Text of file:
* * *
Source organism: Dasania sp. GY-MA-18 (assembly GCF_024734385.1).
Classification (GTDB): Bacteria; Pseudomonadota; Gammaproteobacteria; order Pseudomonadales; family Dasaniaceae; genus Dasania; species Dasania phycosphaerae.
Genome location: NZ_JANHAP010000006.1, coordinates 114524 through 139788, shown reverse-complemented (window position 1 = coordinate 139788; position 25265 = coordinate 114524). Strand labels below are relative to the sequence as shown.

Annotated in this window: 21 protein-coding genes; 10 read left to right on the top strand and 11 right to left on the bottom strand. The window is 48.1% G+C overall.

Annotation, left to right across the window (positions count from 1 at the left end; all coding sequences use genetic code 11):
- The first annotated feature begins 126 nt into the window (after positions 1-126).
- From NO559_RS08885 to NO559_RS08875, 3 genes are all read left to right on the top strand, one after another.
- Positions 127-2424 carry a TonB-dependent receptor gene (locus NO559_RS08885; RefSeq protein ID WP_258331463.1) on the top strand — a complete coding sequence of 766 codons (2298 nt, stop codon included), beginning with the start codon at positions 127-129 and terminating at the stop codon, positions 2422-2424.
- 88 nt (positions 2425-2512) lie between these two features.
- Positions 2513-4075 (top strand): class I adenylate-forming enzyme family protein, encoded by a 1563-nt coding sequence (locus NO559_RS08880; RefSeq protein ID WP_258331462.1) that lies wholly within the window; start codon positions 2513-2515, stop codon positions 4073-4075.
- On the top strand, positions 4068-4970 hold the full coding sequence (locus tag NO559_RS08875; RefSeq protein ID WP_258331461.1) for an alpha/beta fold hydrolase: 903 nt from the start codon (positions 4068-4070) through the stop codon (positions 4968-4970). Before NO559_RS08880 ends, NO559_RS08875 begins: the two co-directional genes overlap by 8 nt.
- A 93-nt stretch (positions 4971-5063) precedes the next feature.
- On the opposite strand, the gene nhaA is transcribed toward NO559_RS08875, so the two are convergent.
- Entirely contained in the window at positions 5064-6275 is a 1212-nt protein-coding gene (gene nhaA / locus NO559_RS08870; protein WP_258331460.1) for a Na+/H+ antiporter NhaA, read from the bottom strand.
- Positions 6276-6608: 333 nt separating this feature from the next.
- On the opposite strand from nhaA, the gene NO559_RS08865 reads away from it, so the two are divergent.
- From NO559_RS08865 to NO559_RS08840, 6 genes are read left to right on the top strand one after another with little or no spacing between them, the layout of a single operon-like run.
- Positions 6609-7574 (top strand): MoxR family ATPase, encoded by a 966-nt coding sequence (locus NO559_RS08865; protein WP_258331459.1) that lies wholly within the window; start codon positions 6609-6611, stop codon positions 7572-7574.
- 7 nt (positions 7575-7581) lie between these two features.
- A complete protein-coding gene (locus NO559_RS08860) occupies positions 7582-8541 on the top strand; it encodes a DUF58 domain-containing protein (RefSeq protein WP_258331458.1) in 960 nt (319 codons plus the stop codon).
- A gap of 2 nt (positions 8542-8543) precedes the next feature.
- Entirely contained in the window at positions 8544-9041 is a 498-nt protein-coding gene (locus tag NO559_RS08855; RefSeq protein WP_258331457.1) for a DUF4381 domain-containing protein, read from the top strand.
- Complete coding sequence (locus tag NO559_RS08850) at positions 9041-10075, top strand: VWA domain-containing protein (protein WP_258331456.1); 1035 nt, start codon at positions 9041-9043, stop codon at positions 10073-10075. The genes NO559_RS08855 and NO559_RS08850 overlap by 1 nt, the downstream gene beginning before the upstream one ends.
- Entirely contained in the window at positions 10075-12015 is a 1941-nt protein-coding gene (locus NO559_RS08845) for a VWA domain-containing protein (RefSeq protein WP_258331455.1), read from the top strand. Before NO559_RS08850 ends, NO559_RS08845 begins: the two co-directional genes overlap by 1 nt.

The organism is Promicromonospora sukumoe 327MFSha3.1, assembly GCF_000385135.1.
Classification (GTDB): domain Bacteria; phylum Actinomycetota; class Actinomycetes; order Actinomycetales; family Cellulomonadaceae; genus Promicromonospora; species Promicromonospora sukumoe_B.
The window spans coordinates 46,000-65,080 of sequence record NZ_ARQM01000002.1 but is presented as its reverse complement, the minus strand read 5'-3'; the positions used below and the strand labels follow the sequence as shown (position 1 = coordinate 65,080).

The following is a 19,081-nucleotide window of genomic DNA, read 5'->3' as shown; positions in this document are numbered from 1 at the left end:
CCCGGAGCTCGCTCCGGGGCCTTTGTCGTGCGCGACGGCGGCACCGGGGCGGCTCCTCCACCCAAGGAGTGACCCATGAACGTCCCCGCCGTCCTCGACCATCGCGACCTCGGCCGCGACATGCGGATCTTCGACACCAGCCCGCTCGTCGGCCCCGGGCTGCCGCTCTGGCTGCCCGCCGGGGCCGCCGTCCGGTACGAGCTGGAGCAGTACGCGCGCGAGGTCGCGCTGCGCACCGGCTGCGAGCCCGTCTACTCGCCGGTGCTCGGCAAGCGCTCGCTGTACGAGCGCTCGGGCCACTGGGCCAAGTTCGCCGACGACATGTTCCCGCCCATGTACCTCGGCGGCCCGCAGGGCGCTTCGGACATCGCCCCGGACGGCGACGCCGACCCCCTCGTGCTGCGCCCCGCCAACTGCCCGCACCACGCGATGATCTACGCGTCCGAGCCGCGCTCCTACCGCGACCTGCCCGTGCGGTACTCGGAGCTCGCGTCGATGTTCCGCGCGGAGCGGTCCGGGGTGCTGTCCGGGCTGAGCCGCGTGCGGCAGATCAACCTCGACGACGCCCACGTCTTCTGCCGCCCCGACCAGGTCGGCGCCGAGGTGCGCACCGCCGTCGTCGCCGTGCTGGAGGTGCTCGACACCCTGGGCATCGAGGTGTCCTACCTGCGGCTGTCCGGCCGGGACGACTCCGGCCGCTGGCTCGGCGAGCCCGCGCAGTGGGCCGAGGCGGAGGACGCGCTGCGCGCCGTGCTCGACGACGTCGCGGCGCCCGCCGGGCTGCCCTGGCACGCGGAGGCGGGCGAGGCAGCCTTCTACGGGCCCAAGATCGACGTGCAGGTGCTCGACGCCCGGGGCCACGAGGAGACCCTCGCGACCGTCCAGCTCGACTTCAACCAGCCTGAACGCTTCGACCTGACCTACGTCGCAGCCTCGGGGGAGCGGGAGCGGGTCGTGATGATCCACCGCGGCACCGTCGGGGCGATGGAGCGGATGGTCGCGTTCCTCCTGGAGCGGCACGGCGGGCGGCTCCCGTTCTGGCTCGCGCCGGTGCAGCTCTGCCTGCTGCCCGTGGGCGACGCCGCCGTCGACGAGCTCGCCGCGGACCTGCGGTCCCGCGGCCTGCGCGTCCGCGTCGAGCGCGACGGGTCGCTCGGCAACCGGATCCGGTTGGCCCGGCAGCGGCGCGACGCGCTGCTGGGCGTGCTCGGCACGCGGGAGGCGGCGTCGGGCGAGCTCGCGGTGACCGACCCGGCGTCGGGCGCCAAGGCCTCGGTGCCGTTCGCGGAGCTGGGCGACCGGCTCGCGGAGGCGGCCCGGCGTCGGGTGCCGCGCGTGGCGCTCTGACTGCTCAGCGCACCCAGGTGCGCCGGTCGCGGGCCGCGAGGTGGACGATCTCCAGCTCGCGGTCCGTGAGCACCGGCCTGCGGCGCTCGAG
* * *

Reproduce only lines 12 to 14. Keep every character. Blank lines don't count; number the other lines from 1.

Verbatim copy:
- A 93-nt stretch (positions 4971-5063) precedes the next feature.
- On the opposite strand, the gene nhaA is transcribed toward NO559_RS08875, so the two are convergent.
- Entirely contained in the window at positions 5064-6275 is a 1212-nt protein-coding gene (gene nhaA / locus NO559_RS08870; protein WP_258331460.1) for a Na+/H+ antiporter NhaA, read from the bottom strand.